I have to admit it. Prior to this past semester, when I thought of Colombian Music the only things that sprang to mind was the music that used to be played (at full volume) in the Colombian busetas I used to take to get to school everyday (at white knuckle speeds), or songs that came in albums with scantily clad women that looked something like this:
A bit of searching about current popular Colombian music resulted in some of the usual pop suspects…Juanes, Shakira, Fanny Lú…but I was certain there had to be more and that I just needed to dig a little deeper. Plus, given the harsh reality (for me, at least) that the last time I was in Colombia my students had not yet been born….well, clearly, there was much I did not know, and perhaps because of my age and interests could not know but in order to be prepared to talk about music.
Cue the panic. This topic suddenly seemed to me more vast and impenetrable than finding examples of Colombian films that could serve as conversation starters, thought privilege, blog post catalysts. Was it my age? Was it fear? Was choosing music for the class to hear somehow too intensely teacher-centric … something I had always tried to avoid in my teaching (despite some students wants and wishes to the contrary)
And then I took in a deep breath and dropped my shoulders. Duh. Why should I be the only one doing all of the digging, I wondered? Heh, I was falling back on those teacher-centric patterns precisely at the time and about the content where it would have served me the least. ( note to readers: yes these are patterns and habits that inexplicably hard to break and re-map) Each semester, i reminded myself, when I teach this course, there are usually several students who want to listen to music with Spanish-language lyrics, better still, students who have brought back from their travels music they want to share or folks who study music and would love to talk about music. And indeed, this past semester, one of my students created a project for himself in which the outcome would be fr him to be able to converse with Spanish speakers about music (and be able to say more than “it’s good,” or “I like it.” With his help, we trundled forward into the wonderful unknown.
I had never heard of Calle 13, but thanks to my student, as well as a conversation with Paola Mendoza when she visited our class, we discovered the point of convergence between a Puerto Rican hip hop group and Colombia. Note the message on one of the t shirts that René (Residente) wore when he picked up one of his awards. And what it said about the connection between President Uribe, the Colombian paramilitary groups, and the desplazados .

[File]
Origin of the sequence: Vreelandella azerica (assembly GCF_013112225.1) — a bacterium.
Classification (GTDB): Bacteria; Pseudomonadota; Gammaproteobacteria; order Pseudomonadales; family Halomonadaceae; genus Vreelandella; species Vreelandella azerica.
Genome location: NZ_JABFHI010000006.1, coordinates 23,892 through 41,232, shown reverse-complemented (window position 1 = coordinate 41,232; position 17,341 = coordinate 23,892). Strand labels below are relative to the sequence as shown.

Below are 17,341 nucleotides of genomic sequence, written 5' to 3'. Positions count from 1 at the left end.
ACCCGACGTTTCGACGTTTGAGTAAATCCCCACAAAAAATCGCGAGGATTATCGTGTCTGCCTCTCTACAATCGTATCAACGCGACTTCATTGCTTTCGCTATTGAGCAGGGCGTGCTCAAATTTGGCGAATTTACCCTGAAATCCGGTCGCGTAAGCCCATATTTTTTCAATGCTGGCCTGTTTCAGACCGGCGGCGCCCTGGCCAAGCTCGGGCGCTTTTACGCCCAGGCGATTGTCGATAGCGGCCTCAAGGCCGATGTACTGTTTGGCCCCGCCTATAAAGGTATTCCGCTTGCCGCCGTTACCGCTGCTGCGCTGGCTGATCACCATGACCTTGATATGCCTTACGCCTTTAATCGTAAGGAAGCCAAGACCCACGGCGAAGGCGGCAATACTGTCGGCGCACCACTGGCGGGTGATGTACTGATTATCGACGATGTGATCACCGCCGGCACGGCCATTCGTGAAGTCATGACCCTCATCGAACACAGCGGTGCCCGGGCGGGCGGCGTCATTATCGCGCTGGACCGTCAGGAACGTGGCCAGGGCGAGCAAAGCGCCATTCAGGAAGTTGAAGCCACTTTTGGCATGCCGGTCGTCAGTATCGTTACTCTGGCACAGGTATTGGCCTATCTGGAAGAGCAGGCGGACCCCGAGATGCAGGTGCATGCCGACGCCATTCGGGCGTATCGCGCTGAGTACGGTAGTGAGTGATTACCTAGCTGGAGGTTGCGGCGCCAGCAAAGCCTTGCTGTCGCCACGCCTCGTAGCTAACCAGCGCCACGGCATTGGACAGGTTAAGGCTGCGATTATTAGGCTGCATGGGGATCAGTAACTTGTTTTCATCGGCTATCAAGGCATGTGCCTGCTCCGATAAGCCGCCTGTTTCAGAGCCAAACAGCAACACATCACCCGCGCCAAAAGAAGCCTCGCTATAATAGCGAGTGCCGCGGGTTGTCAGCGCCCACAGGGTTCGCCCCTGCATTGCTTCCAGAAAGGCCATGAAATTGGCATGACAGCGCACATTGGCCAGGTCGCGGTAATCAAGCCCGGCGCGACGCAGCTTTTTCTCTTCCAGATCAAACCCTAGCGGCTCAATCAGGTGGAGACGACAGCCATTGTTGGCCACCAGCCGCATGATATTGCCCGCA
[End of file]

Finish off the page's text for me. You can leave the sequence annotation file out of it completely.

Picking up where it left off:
As listened to one of their Grammy-winning songs – La Perla – and as I read the lyrics, it dawned on me that the spoken word cadence of hip hop could indeed be an interesting addition to class. Some teachers like to have their students to recite things outloud…it’s great practice intonation and pronunciation… So, I wondered, would hip hop be something we could try as speaking practice? If you had the lyrics in front of you, could you read along?
Thank goodness for YouTube, and for it’s users that like to merge text and audio:
Trying to sing/ talk along proved to be a formidable task and a challenging exercise, for myself included. Add to that the slang, jargon, modismos and the words that get a little bit re written in order to rhyme… mae instead of mamá, no me falta na’ vs nada…the discussions around the lyrics were terrific…
Which brings us back to Colombia. Thanks again to my students and to Paola, we discovered the afro-Colombian hip hop group Choquibtown from the Pacific coast and the state of Chocó in Colombia. After a few weeks of talking about violence and anguish in Colombia, Choquibtown’s song “Somos pacífico” was a wonderful way to regain our perspective… especially the last line of the song…
Por qué Colombia es más que coca, marihuana y café.
The video is a celebration of the language, the culture, the folklore, the dress, the food, the dance of the Chocó region.
I plan to start next semester where I left off: with Choquibtown, with hip hop. Not because I am necessarily comfortable with this or because I have a mastery of the material, but for actually the opposite reason entirely… This is challenging for me, for them, and by working on it together we can hopefully help each other to learn more.